Login with StartupCollective.com:

or

Login using:

Get Mentored by the World’s
Coolest entrepreneurs

Already have an account? login here.

or

Login using:

Join BusinessCollective

Fill out the information below for access to resources curated from the coolest entrepreneurs in the world.

Join BusinessCollective

Fill out the information below for access to resources curated from the coolest entrepreneurs in the world.

Welcome to BusinessCollective

Check your inbox for next steps.

Get expert advice from top thought leaders, entrepreneurs & executives
Fill out the information below for access to resources curated from the coolest entrepreneurs in the world.

5 Stress-Management Techniques for Entrepreneurs

You’ll feel stress again. Know how to face it next time you do.

As an entrepreneur, I’m asked the question, “Are you stressed out?” (Yes. Of course. Any other brain busters?). But it’s true. The unknowns of the future feel insufferable. So, yes, you could say that’s “stressful.”

However, it’s important to remind ourselves that life is simply a string of experiences strung together from one person’s perspective — big or small, controlled or out of reach. No moment feels as big as the one you’re living right now. In the midst of a strange market climate and an even stranger political one, here are five simple steps for dealing with stress.

  1. Breathe. A natural reaction to stress is to try to stop time and deal with the immediate moment. In this moment, we often forget to breathe. Similar to working out, when we attempt to burst through with that final push, we have a tendency to take a breath and hold it. If you have a personal trainer, the first thing she will teach you is a proper breathing technique. Pushing a barbell off your chest is no different than passing through a stressful moment. Don’t forget to breathe — deeply and effectively.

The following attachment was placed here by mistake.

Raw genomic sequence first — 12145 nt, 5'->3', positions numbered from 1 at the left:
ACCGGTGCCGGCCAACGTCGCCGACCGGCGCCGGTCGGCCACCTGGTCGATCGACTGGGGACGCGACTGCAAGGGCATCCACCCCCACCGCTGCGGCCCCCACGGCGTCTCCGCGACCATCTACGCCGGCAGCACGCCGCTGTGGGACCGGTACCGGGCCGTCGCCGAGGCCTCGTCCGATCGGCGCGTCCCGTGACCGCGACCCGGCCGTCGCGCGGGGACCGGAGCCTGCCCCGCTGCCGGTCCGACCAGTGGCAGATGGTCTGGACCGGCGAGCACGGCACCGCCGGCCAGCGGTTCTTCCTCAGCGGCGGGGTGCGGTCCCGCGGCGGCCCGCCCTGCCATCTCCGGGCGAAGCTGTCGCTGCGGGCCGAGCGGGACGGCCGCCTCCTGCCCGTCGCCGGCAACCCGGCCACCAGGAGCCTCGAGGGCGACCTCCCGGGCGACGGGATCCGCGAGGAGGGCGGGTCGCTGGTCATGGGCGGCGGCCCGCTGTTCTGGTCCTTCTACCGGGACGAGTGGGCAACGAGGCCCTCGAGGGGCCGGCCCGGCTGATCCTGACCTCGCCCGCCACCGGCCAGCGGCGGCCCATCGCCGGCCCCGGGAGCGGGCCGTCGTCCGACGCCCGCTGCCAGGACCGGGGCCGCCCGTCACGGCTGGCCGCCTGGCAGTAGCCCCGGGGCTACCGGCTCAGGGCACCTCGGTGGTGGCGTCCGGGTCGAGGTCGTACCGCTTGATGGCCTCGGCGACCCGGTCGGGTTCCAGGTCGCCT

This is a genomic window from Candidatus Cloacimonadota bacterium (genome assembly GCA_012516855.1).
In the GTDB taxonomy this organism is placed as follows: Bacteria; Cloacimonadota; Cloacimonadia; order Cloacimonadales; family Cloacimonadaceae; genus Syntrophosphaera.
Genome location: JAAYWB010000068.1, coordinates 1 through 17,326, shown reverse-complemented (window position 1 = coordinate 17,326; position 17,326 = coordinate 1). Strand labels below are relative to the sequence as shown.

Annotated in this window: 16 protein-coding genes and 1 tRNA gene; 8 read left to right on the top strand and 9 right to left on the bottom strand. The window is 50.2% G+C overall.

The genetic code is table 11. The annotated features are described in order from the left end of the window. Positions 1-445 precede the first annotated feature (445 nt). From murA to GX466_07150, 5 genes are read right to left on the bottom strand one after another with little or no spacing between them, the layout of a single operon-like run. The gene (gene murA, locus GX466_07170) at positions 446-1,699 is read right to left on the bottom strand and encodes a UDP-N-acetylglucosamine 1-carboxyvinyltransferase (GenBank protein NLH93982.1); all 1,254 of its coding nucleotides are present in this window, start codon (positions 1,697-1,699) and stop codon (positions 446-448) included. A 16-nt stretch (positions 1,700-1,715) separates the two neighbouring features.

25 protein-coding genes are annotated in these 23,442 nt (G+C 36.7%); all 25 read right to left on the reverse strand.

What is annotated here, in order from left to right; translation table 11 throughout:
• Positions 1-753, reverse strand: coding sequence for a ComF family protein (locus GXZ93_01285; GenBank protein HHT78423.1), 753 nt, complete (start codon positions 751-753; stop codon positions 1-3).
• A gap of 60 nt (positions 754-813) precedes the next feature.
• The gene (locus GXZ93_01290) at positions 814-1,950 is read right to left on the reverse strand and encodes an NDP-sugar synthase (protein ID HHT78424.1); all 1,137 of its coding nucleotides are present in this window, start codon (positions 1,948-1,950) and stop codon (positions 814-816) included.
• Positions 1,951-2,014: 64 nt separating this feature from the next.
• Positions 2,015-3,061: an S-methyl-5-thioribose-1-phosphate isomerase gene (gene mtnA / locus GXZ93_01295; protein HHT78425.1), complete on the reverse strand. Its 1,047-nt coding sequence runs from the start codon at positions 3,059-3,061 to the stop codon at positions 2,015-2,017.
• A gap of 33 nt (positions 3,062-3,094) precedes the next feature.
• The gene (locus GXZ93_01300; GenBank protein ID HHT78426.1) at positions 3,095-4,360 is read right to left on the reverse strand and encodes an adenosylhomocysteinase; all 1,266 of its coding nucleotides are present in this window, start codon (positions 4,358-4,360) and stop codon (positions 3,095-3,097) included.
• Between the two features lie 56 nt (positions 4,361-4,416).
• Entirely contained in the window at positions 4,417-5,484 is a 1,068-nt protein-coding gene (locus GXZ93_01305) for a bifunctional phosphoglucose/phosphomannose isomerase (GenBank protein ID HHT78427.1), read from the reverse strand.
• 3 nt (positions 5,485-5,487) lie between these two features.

2. Reflect without worry. The latter is an important distinction. Note your experiences, how you’ve arrived at this moment, and what was valuable then and now. You can’t worry about the things you can’t change (which is the best advice I’ve ever been given) — decisions were made, and you likely handled the situation as best as you could. Use this moment to reflect, learn and grow. But don’t dwell on factors that you can’t change.
  3. Look from the outside in. Worry and stress are inside-out feelings. You feel stuck without a simple answer. If it was easy, then anyone could do it. You are unique in a very large world. When you step outside of yourself and see the bigger picture, you will see solutions that you were once overlooking. Once you reflect without worry, you will be able to assess the situation more clearly and learn to shine your spotlight in areas for potential improvement. In Decisive: How to Make Better Choices in Life and Work, Chip Heath and Dan Heath coined this “the spotlight effect.” They explain that “better decision making is the process of moving your mental spotlight to shine light on things we wouldn’t otherwise look at.” When you’re inside-out, your spotlight is very narrow. Take a moment to go outside-in to cast a wider light to put more of the moment into perspective.
  4. Keep it simple, stupid. Take steps one through three to live in the moment, give respect to the situation and yourself, and address your options. We’re problem solvers, but don’t let your attempt to tirelessly solve the problem actually become the problem. Know that sometimes in life, there is just no right answer (or at least not just one proper solution). Don’t wear yourself out on the complexities of the situation. Keep it simple. Believe in yourself. Be realistic. Move on.
  5. Repeat. You will feel stress again, and there’s a good chance that next time will feel worse — not necessarily because the situation is less likely to be overcome, but because the situation is different and new. Take that moment to breathe, reflect on the situation without worry, open your spotlight, and learn. In life’s most stressful moments, we find out what we’re really made of. Don’t just prove to others that you can deal with difficult situations, but prove it to yourself at a level that you truly believe. That is called growth, and it’s the only way we’re going to build the muscles needed to lift ourselves back up.